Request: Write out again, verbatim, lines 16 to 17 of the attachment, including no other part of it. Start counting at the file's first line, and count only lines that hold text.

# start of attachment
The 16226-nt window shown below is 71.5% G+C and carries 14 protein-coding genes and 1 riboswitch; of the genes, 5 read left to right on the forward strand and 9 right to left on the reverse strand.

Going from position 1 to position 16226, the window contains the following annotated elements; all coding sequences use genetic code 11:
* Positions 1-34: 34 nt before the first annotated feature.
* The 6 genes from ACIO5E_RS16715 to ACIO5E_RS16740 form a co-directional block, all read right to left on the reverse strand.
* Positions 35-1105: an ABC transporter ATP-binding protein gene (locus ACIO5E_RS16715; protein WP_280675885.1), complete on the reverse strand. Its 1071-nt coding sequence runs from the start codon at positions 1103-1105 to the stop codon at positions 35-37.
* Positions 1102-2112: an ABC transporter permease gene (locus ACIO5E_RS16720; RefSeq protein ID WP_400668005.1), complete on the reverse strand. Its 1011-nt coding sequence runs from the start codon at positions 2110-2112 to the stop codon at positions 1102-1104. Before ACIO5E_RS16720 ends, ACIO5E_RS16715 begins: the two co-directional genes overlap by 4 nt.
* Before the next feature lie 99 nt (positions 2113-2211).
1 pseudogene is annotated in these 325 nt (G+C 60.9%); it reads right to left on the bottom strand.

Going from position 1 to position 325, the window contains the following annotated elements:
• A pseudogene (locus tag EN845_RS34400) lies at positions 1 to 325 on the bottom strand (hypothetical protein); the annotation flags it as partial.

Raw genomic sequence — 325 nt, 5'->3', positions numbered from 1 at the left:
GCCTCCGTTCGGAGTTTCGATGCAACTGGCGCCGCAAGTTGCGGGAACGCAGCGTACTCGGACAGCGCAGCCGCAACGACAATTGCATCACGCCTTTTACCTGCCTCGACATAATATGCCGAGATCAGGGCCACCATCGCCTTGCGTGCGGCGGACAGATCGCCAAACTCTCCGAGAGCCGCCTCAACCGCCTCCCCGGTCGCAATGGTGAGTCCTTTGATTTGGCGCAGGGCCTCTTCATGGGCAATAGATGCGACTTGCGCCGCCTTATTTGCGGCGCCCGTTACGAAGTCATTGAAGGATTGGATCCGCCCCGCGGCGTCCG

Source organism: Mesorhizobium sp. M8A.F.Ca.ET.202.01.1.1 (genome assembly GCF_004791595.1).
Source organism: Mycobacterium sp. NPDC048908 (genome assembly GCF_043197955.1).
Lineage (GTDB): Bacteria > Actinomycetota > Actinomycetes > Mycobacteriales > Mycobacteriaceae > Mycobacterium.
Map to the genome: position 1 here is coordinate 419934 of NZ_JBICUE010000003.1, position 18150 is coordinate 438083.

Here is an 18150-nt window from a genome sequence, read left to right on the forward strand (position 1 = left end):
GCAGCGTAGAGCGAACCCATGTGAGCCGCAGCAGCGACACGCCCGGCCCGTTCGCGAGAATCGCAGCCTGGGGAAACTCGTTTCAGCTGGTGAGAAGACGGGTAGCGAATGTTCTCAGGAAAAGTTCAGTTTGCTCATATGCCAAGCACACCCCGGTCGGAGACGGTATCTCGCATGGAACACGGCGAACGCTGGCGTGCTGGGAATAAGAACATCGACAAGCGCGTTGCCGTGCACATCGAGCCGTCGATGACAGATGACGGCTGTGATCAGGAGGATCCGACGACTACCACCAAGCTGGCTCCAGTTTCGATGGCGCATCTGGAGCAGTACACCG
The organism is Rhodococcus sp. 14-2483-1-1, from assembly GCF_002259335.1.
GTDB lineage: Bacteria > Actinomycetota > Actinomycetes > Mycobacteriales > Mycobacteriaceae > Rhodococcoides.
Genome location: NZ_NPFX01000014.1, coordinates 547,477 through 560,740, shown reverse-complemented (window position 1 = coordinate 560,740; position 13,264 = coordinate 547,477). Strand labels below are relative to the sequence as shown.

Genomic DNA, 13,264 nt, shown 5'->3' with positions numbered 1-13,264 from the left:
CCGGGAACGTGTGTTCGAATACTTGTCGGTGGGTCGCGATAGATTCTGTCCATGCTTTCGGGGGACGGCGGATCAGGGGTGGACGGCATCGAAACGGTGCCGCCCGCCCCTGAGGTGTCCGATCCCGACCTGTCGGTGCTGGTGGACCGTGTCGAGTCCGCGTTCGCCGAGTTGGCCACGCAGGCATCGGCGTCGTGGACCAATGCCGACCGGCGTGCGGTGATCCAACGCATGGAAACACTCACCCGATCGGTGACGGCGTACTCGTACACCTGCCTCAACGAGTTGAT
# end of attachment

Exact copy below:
Map to the genome: position 1 here is coordinate 419934 of NZ_JBICUE010000003.1, position 18150 is coordinate 438083.

Here is an 18150-nt window from a genome sequence, read left to right on the forward strand (position 1 = left end):